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Activated Charcoal


Charcoal is usually made of coal, wood or coconut shell. An activated charcoal is very similar to common charcoal.

It is a fine black odourless and tasteless powder used for treatment and regarded as medicines.

Activated charcoal has been used since ancient time to treat various types of illness including poisoning. The healing property of activated charcoal has been recorded since 1550 B.C by the Egyptians.

How does activated charcoal act as medicines

To produce the activated charcoal, common charcoal is exposed to high temperature. Internal spaces or pored are developed through the heating process.

The pores act as a form of trap or chemical absorber. The pores prevent from certain types of poisons ingested absorbed by the stomach into the body.

Activated charcoal binds to irritating or toxic substance in the stomach and intestine. Hence, this prevents the toxin from being absorbed into the body. Thus, the toxin bound by the activated charcoal will be excreted from the body through stool, unaffecting the body.

This distinct characteristic is useful for the treatment of food or chemical poisoning, acute diarrhea, bloated and stomach upset.


In Malaysia, activated charcoal is indicated in the treatment of diarrhea and food poisoning. In addition, activated charcoal also helps in reducing absorption of drugs, plant, inorganic poison and chemicals in poisoning by ingestion cases.

Activated charcoal availability in Malaysia

Activated charcoal are available in two forms in Malaysia:

  1. activated charcoal tablet; 250mg per tablet
  2. activated charcoal powder


The dose of activated charcoal differs according to patients’ condition.

Single dose activated charcoal or multiple dose activated charcoals are given in cases of poisoning. This depends on the severity of the condition. It is up the healthcare providers to opt for the best treatment for patients’ benefit.

For treatment of diarrhea and food poisoning: from 500mg to 1g and repeated 3 to 4 times daily. Children are usually given half of the adult dose.

If the goal of treatment is to reduce the absorption of drugs, plant, inorganic poison and chemicals in poisoning cases, activated charcoal powder is administered in the form of slurry. However this form of treatment is usually administered in the hospital. The dose depends on the severity of the condition.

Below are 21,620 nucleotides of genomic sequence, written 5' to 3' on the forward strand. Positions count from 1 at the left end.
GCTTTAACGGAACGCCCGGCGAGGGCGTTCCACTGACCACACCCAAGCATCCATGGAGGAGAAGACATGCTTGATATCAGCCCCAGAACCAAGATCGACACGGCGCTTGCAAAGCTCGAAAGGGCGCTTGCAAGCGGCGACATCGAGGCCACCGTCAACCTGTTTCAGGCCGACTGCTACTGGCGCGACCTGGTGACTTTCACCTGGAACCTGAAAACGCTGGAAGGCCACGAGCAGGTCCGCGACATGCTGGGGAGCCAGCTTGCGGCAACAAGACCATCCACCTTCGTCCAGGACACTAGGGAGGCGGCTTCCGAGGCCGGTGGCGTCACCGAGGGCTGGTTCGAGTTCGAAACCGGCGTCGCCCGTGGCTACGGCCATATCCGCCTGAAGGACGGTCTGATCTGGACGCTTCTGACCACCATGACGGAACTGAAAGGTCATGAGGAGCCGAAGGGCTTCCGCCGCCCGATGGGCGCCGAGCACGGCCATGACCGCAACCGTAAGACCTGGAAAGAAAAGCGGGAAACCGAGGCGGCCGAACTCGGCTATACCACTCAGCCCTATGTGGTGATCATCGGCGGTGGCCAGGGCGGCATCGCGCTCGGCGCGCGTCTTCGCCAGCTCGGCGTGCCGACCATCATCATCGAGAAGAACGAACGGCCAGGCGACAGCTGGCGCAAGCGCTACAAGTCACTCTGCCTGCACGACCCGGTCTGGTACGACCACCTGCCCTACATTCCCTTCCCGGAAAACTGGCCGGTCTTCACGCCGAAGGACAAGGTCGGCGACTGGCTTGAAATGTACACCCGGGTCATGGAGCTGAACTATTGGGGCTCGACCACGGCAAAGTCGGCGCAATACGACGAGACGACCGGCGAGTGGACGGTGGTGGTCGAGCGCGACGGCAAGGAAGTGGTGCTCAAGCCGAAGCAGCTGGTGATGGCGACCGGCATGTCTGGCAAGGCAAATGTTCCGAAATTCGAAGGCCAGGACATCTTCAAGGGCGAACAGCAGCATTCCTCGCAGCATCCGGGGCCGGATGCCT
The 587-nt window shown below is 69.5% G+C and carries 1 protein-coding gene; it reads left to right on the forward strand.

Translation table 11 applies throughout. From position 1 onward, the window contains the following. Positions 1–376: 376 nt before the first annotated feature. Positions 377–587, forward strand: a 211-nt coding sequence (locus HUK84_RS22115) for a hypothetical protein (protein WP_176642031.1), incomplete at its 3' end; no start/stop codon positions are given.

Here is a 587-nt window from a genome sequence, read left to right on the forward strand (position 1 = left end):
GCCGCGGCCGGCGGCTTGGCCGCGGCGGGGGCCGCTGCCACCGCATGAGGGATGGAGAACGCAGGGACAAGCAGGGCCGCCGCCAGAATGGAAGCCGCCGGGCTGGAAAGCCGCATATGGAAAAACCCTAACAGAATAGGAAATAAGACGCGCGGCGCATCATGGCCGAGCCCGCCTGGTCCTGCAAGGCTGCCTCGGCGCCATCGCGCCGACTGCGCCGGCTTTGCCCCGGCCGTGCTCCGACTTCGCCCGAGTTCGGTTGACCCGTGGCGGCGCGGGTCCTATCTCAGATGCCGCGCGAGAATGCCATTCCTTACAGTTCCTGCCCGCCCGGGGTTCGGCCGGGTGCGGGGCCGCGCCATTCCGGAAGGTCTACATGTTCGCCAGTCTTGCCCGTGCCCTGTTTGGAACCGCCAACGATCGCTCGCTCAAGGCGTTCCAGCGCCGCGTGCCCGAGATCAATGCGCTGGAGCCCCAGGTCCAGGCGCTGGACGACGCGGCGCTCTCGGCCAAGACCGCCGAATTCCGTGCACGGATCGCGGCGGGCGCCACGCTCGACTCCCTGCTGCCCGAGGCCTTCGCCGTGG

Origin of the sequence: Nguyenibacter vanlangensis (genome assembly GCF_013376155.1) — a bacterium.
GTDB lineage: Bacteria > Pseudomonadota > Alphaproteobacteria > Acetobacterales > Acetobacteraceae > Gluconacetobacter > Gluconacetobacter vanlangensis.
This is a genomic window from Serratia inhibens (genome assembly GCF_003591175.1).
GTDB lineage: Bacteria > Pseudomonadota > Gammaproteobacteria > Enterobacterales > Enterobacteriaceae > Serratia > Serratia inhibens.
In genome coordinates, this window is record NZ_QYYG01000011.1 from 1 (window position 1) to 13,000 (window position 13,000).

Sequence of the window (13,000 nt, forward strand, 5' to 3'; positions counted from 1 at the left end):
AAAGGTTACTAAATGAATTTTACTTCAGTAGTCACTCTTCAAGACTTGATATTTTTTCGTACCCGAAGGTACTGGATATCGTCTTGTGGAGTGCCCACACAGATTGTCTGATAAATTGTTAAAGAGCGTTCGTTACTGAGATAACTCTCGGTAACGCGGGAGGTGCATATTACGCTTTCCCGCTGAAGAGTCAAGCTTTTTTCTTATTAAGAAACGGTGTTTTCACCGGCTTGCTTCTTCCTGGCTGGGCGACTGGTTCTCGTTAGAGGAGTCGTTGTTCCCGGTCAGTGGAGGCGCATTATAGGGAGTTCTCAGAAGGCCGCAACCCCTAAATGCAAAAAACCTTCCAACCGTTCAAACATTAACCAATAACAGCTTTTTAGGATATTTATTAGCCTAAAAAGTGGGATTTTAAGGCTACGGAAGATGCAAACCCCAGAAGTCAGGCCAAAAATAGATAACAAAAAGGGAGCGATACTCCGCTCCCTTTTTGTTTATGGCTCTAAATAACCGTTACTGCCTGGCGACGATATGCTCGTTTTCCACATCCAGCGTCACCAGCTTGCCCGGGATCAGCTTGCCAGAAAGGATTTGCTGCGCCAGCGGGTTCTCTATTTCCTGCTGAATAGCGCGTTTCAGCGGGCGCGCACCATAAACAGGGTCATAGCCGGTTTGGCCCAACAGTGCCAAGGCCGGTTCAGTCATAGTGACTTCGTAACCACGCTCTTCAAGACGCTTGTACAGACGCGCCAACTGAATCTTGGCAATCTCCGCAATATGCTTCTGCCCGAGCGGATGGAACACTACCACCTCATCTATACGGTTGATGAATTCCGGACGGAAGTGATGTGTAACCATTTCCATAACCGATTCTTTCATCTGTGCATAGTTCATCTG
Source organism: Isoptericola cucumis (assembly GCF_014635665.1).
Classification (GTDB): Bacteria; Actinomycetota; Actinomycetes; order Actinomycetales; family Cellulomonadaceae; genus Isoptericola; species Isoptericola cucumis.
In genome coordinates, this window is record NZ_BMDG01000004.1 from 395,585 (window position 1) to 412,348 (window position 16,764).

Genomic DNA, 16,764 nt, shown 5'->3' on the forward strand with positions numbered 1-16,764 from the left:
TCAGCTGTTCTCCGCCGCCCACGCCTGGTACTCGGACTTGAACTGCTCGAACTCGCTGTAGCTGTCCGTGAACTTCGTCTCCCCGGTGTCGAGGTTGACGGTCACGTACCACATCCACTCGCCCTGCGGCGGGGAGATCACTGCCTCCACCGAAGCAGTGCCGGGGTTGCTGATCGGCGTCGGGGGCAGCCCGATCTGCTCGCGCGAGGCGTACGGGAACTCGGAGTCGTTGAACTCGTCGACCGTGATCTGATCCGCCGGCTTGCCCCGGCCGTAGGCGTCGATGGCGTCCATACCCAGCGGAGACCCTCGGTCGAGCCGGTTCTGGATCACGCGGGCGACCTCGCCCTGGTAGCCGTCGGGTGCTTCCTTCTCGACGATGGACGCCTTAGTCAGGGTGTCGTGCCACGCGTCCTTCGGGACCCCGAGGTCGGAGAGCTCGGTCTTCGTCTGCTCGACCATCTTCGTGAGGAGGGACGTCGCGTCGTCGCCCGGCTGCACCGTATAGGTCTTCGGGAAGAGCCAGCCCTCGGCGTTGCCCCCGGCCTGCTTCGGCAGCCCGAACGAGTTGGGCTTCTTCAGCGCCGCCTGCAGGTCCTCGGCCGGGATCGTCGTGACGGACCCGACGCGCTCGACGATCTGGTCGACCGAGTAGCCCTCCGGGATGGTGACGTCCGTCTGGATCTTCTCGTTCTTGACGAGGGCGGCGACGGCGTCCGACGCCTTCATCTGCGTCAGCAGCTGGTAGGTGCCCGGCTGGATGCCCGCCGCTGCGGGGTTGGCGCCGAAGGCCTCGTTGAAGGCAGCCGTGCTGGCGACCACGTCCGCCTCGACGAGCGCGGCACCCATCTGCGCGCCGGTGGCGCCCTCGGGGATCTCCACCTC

Safety and efficacy

In adults, activated charcoal is relatively safe when used in short amount of time.

Activated charcoal may cause constipation and black stools as side effects. Serious or rare side effects include intestinal tract blockade, vomiting and dehydration.


Pregnancy and breast-feeding:

Caution should be practiced in pregnant and breastfeeding mothers. Charcoal is safe if taken in short period of time. However, make it a point to consult your healthcare professional before using if you are pregnant. Activated charcoal is not known to cause harm to nursing babies.

Gastrointestinal (GI) blockage or slow movement of food through the intestine: Never take activated charcoal if you have any kind of intestinal obstruction.

Activated charcoal is contraindicated in patients with compromised or slow movement of the bowel or clinically termed reduced peristalsis, unless directly supervised by the doctor.

Interactions with drugs and food

Drug-Drug Interaction

  1. Never take activated charcoal together with syrup ipecac (which, may be found in cough mixture). Activated charcoal can bind with syrup of ipecac in the stomach. This results in decreased effectiveness of syrup of ipecac.
  2. Activated charcoal interacts with alcohol. When taken with alcohol it may results in decreased effectiveness of the activated charcoal.
  3. Activated charcoal acts as adsorbent, taking it with any other medication by mouth results in decreased effectiveness of the medicines. To prevent this from happening, allow at least an hour gap between taking activated charcoal and other medications taken by mouth.

In addition activated charcoal may also interact with acarbose, carbamazepine, digoxin, frusemide, olanzapine, and phenytoin. Activated charcoal decreased the effectiveness of these drugs. Hence, results in reduced absorption of oral therapy and compromised with the effectiveness. Thus, simultaneous oral therapy should be avoided.

Drug Food Interaction

Food such as ice cream, sorbet and milk may decrease the absorption of charcoal.

Additional Advice

Activated charcoal is available is Malaysia as a non prescription medication. Thus, it can be bought at retail pharmacy without prescription.

However, in the case of poisoning, seek medical attention first or call the hospital emergency room or doctor’s office for advice.

For further enquiries on activated charcoal call National Pharmacy Call Centre at 1800-88-6722 (NPCC).



Picture courtesy of shuttershock.com


  1. Activated Charcoal retrieved on 27th April 2016 from http://www.webmd.com/vitamins-supplements/ingredientmono-269-activated%20charcoal.aspx?activeingredientid=269&
  2. Activated Charcoal retrieved on 27th April 2016 from http://www.mayoclinic.org/drugs-supplements/charcoal-activated-oral-route
  3. Activated Charcoal, MOH Drug Formulary
  4. Activated Charcoal retrieved on 27th April 2016 from http://www.emedicinehealth.com/activated_charcoal/page2_em.htm
Last Reviewed : 24 October 2016
Writer : Siti Nurul Fathihah bt. Baharuddin
Reviewer : Rozian bt. Abu Chik